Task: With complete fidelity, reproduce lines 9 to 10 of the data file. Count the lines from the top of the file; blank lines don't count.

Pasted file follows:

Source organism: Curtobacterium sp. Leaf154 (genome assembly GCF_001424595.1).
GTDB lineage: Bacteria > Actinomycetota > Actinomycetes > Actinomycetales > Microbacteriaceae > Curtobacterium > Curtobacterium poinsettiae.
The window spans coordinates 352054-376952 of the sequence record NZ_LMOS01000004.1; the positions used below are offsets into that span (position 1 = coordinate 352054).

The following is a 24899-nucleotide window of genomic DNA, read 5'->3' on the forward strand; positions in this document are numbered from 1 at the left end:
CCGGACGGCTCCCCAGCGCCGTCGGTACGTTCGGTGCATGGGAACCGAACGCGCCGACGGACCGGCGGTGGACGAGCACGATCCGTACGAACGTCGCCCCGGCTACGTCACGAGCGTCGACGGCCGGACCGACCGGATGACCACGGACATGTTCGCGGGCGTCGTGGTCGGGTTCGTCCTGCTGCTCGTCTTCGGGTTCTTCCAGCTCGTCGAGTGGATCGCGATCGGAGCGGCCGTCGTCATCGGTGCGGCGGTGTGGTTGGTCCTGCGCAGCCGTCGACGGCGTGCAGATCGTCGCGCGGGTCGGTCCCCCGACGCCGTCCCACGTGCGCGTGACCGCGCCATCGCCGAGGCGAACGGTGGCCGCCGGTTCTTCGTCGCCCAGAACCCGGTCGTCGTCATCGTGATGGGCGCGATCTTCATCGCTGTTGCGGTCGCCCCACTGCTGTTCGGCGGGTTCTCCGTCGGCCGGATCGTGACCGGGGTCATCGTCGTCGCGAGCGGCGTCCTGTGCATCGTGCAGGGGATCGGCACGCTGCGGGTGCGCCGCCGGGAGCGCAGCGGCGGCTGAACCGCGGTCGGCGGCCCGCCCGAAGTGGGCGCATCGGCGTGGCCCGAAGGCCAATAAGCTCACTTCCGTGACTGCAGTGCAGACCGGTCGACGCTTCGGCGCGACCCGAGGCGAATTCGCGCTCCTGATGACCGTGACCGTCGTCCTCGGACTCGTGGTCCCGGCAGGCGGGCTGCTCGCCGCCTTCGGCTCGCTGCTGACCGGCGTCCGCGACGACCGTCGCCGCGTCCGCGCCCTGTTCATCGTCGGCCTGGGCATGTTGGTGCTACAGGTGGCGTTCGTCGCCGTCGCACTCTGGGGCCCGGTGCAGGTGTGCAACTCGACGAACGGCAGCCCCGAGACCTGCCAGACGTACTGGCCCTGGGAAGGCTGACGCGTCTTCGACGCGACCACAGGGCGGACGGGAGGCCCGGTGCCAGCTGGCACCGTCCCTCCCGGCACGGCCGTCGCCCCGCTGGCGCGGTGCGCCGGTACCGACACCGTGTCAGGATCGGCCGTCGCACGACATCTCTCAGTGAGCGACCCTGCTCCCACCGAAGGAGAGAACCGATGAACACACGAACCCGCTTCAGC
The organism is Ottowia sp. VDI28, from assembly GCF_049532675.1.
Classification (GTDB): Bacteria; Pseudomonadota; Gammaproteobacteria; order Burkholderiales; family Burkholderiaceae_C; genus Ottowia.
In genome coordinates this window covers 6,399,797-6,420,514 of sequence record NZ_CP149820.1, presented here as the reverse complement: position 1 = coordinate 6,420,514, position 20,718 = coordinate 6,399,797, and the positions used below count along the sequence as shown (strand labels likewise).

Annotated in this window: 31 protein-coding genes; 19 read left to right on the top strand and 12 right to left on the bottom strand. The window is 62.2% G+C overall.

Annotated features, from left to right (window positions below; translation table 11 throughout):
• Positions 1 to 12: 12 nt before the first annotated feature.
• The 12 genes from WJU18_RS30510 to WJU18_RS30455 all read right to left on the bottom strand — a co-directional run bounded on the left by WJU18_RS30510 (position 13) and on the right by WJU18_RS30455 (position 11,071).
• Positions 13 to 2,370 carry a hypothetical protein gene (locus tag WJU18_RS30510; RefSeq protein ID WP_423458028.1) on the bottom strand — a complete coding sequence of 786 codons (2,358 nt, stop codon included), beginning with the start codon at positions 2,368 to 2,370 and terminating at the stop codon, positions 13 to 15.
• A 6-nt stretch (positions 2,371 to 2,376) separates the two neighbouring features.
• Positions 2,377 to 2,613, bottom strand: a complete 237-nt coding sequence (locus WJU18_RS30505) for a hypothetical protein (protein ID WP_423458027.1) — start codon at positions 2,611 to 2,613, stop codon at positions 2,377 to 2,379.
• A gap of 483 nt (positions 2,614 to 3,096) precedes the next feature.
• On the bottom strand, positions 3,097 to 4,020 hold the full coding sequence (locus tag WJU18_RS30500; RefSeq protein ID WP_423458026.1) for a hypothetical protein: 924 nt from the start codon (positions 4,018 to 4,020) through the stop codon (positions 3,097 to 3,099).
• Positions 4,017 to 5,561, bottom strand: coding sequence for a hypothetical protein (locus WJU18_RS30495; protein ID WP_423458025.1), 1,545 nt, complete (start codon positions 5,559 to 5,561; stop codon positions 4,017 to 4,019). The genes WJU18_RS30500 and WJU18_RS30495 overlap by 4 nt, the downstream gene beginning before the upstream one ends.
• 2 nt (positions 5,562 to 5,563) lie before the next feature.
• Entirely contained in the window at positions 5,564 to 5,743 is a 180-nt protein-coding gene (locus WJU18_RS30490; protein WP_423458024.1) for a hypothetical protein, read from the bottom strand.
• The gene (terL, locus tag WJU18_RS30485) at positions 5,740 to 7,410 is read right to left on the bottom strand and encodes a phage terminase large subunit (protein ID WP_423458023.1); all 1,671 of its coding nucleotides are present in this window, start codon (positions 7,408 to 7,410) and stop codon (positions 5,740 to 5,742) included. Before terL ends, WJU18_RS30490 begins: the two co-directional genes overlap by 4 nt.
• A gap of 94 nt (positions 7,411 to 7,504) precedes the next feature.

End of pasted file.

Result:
Annotated in this window: 31 protein-coding genes; 19 read left to right on the top strand and 12 right to left on the bottom strand. The window is 62.2% G+C overall.

Annotated features, from left to right (window positions below; translation table 11 throughout):